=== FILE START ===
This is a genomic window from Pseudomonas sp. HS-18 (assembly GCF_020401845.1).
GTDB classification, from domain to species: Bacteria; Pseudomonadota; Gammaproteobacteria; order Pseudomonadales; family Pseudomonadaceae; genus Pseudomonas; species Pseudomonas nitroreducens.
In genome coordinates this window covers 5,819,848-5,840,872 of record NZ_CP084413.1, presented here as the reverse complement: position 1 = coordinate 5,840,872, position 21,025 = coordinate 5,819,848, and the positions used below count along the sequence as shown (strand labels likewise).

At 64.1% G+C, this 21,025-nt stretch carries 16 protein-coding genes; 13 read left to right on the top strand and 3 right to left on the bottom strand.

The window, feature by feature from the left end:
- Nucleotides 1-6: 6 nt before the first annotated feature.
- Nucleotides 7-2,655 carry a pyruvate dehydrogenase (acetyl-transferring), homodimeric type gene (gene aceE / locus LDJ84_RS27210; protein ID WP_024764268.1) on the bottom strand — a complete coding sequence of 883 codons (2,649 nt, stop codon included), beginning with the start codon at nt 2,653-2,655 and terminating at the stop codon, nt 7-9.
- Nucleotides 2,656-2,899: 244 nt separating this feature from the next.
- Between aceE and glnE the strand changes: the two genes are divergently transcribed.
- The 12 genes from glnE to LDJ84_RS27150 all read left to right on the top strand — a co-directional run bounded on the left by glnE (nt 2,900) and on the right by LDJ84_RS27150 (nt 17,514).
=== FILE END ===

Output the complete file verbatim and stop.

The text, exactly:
This is a genomic window from Pseudomonas sp. HS-18 (assembly GCF_020401845.1).
GTDB classification, from domain to species: Bacteria; Pseudomonadota; Gammaproteobacteria; order Pseudomonadales; family Pseudomonadaceae; genus Pseudomonas; species Pseudomonas nitroreducens.
In genome coordinates this window covers 5,819,848-5,840,872 of record NZ_CP084413.1, presented here as the reverse complement: position 1 = coordinate 5,840,872, position 21,025 = coordinate 5,819,848, and the positions used below count along the sequence as shown (strand labels likewise).

At 64.1% G+C, this 21,025-nt stretch carries 16 protein-coding genes; 13 read left to right on the top strand and 3 right to left on the bottom strand.

The window, feature by feature from the left end:
- Nucleotides 1-6: 6 nt before the first annotated feature.
- Nucleotides 7-2,655 carry a pyruvate dehydrogenase (acetyl-transferring), homodimeric type gene (gene aceE / locus LDJ84_RS27210; protein ID WP_024764268.1) on the bottom strand — a complete coding sequence of 883 codons (2,649 nt, stop codon included), beginning with the start codon at nt 2,653-2,655 and terminating at the stop codon, nt 7-9.
- Nucleotides 2,656-2,899: 244 nt separating this feature from the next.
- Between aceE and glnE the strand changes: the two genes are divergently transcribed.
- The 12 genes from glnE to LDJ84_RS27150 all read left to right on the top strand — a co-directional run bounded on the left by glnE (nt 2,900) and on the right by LDJ84_RS27150 (nt 17,514).